Isaac Veering Away From Tampa; New Orleans Could Be Target

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Storm Isaac - Haiti
Haitians survey the damage to their homes in a camp for earthquake refugees in a low lying area of Port-Au-Prince Saturday.

Tropical Storm Isaac approached hurricane strength as descended on the Florida Keys Sunday, but its course appeared to veering away from Tampa, site of the Republican National Convention, and toward the northern Gulf Coast.

The storm's latest track puts more than $36 billion in Gulf Coast residential property at risk of flooding from storm surges, with southeastern Louisiana at greatest peril of huge losses, residential data analysis company CoreLogic said on Sunday. 

Some of the computer models used by meteorologists put Isaac on a more westerly track, though, bringing it directly into or just west of New Orleans. 

Isaac is expected to strengthen to a Category 2 hurricane and hit the Gulf Coast somewhere between Florida and Louisiana at midweek - on or near the seventh anniversary of Hurricane Katrina - the U.S. National Hurricane Center in Miami said in an advisory. A hurricane watch was extended westward to include New Orleans.

At 2 p.m. EDT, Isaac was at 23.9 degrees north and 81.5 degrees west -- about 50 miles south-southeast of Key West and 75 miles northeast of Havana -- and was moving west-northwest at 18 mph with 60 mph maximum sustained winds, the National Hurricane Center said.   

Isaac drew new power Sunday morning as it crossed the warm water of the Florida Straits after causing havoc in Cuba, the Dominican Republic and Haiti, CBS reported.

The U.S. National Hurricane Center said Isaac had started lashing the Keys with rain and wind by late morning.

On Key West, locals took familiar preparedness measures and hunkered down for a lashing Sunday.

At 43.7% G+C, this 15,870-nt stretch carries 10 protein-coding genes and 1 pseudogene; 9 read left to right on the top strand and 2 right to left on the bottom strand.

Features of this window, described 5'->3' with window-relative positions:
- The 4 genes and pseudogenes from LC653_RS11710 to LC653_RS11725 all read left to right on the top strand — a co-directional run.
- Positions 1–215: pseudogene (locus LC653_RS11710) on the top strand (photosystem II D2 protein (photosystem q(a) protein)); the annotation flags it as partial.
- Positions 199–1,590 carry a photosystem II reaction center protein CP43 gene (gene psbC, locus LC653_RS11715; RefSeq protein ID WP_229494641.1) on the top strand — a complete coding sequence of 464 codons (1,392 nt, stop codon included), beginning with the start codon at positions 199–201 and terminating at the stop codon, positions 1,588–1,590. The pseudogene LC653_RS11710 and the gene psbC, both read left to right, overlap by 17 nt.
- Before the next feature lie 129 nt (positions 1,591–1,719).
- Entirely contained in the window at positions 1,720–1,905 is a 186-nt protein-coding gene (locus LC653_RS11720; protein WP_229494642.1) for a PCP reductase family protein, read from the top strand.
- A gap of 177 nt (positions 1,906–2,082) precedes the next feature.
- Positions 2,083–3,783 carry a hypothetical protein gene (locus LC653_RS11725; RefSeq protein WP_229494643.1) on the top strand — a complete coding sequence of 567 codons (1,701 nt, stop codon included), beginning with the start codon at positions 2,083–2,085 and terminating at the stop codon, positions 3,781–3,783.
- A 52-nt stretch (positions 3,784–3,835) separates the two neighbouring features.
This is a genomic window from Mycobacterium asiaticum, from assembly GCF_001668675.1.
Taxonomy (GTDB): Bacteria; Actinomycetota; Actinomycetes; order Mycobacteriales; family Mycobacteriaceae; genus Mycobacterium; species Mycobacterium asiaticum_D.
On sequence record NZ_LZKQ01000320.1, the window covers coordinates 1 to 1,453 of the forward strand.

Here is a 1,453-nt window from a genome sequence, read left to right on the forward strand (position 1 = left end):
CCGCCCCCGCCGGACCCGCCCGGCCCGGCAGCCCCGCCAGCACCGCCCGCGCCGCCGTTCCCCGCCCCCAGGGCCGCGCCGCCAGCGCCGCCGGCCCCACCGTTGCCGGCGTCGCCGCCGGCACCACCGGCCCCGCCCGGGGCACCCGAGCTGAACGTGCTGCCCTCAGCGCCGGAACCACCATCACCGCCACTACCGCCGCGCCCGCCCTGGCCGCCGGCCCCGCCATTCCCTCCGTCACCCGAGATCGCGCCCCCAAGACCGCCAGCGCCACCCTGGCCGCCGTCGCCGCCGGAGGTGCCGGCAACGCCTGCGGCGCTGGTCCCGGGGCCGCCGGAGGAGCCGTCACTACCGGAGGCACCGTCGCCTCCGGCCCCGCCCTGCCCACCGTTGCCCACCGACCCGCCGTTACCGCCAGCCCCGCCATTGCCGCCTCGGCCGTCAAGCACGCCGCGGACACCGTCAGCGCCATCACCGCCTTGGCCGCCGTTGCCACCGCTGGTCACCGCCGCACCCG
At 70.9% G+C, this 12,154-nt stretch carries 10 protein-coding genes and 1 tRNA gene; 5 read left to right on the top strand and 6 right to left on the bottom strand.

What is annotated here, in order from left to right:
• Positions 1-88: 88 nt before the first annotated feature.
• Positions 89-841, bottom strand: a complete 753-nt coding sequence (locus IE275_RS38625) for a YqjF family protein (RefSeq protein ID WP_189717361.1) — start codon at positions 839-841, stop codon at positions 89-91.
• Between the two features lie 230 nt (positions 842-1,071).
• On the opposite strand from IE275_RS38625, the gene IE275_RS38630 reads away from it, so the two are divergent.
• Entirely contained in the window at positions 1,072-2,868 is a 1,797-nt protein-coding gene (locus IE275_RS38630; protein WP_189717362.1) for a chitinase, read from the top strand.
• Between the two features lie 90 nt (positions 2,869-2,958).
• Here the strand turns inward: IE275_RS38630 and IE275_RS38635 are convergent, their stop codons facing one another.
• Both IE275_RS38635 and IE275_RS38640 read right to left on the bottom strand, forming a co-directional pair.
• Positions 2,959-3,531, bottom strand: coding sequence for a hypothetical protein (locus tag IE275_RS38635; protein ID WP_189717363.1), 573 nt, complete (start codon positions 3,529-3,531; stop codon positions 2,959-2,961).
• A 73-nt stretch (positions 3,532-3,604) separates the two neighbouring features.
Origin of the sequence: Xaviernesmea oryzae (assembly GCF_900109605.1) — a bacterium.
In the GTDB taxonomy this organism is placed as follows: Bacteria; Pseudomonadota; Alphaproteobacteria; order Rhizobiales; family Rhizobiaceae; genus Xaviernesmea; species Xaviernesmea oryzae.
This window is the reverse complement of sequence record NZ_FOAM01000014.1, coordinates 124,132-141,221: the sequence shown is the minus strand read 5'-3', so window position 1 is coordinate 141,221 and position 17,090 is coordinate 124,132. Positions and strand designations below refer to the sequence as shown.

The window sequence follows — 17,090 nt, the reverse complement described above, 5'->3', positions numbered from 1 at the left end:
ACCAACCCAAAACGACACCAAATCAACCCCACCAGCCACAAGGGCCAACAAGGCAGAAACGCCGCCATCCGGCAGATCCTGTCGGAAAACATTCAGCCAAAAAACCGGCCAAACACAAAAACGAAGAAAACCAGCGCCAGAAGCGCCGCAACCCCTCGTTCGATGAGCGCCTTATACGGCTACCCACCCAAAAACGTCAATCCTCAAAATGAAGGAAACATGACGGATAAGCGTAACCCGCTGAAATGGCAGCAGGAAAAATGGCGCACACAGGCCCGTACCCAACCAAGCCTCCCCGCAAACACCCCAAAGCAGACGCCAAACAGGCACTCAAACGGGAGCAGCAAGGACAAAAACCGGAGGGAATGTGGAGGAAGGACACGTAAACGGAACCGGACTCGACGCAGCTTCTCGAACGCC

The storm left six dead in Haiti, still recovering from the 2010 earthquake, and at least three missing in the Dominican Republic after battering their shared island of Hispaniola on Saturday, Reuters reported.

No deaths or injuries had been reported in Cuba, which got off lightly when the storm crossed its eastern flank instead of raking up the length of the island as originally predicted.

"Currently Isaac is a tropical storm that's expected to become a hurricane as it reaches Key West ... then it will move into the Gulf of Mexico and is expected to strengthen," meteorologist Jessica Schauer of the National Hurricane Center in Miami told CBS.

"Our forecast is that as the system moves northward it is forecast to strengthen to a Category 2," she said, adding an eventual landfall is expected on the northern Gulf Coast. "Definitely the northern Gulf Coast should be preparing for a hurricane right now."

A storm becomes a hurricane when sustained winds reach a minimum of 74 miles per hour. A Category 2 hurricane is capable of top sustained winds of 96 to 100 mph. Schauer said Isaac could make a landfall on the northern Gulf Coast late Tuesday night or early Wednesday morning.

A hurricane watch has been issued for parts of the northern Gulf Coast, from the mouth of the Mississippi River eastward to Indian Pass, Fla., including metropolitan New Orleans. A hurricane watch remains in effect for Florida's east coast from Golden Beach southward to Ocean Reef.